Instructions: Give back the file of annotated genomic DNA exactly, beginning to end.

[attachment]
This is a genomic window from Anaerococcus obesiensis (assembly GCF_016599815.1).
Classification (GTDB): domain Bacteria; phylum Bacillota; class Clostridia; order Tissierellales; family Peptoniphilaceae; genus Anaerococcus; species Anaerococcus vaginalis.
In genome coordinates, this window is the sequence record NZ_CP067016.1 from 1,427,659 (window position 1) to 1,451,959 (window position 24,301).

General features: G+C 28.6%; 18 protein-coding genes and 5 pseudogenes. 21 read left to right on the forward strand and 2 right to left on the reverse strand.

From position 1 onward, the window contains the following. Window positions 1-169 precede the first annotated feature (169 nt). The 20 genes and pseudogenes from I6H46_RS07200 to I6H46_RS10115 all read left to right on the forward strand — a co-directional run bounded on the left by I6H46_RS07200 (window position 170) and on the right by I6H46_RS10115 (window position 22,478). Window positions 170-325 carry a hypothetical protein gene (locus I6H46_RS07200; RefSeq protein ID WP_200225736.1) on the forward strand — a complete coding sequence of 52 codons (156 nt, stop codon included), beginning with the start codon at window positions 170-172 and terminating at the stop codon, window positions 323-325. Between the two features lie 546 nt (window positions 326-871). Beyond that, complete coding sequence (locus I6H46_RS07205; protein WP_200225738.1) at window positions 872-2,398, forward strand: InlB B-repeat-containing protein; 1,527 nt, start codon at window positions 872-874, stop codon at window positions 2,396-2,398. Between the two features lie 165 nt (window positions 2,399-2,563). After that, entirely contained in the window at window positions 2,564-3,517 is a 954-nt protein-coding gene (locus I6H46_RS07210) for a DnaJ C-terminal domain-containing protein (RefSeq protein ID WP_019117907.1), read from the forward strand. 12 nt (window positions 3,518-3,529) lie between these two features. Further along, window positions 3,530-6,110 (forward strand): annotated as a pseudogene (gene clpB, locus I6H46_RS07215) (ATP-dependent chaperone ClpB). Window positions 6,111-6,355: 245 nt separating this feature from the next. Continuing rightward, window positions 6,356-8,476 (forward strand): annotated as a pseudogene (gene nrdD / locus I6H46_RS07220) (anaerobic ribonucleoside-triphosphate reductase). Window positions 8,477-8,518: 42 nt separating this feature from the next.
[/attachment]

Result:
This is a genomic window from Anaerococcus obesiensis (assembly GCF_016599815.1).
Classification (GTDB): domain Bacteria; phylum Bacillota; class Clostridia; order Tissierellales; family Peptoniphilaceae; genus Anaerococcus; species Anaerococcus vaginalis.
In genome coordinates, this window is the sequence record NZ_CP067016.1 from 1,427,659 (window position 1) to 1,451,959 (window position 24,301).

General features: G+C 28.6%; 18 protein-coding genes and 5 pseudogenes. 21 read left to right on the forward strand and 2 right to left on the reverse strand.

From position 1 onward, the window contains the following. Window positions 1-169 precede the first annotated feature (169 nt). The 20 genes and pseudogenes from I6H46_RS07200 to I6H46_RS10115 all read left to right on the forward strand — a co-directional run bounded on the left by I6H46_RS07200 (window position 170) and on the right by I6H46_RS10115 (window position 22,478). Window positions 170-325 carry a hypothetical protein gene (locus I6H46_RS07200; RefSeq protein ID WP_200225736.1) on the forward strand — a complete coding sequence of 52 codons (156 nt, stop codon included), beginning with the start codon at window positions 170-172 and terminating at the stop codon, window positions 323-325. Between the two features lie 546 nt (window positions 326-871). Beyond that, complete coding sequence (locus I6H46_RS07205; protein WP_200225738.1) at window positions 872-2,398, forward strand: InlB B-repeat-containing protein; 1,527 nt, start codon at window positions 872-874, stop codon at window positions 2,396-2,398. Between the two features lie 165 nt (window positions 2,399-2,563). After that, entirely contained in the window at window positions 2,564-3,517 is a 954-nt protein-coding gene (locus I6H46_RS07210) for a DnaJ C-terminal domain-containing protein (RefSeq protein ID WP_019117907.1), read from the forward strand. 12 nt (window positions 3,518-3,529) lie between these two features. Further along, window positions 3,530-6,110 (forward strand): annotated as a pseudogene (gene clpB, locus I6H46_RS07215) (ATP-dependent chaperone ClpB). Window positions 6,111-6,355: 245 nt separating this feature from the next. Continuing rightward, window positions 6,356-8,476 (forward strand): annotated as a pseudogene (gene nrdD / locus I6H46_RS07220) (anaerobic ribonucleoside-triphosphate reductase). Window positions 8,477-8,518: 42 nt separating this feature from the next.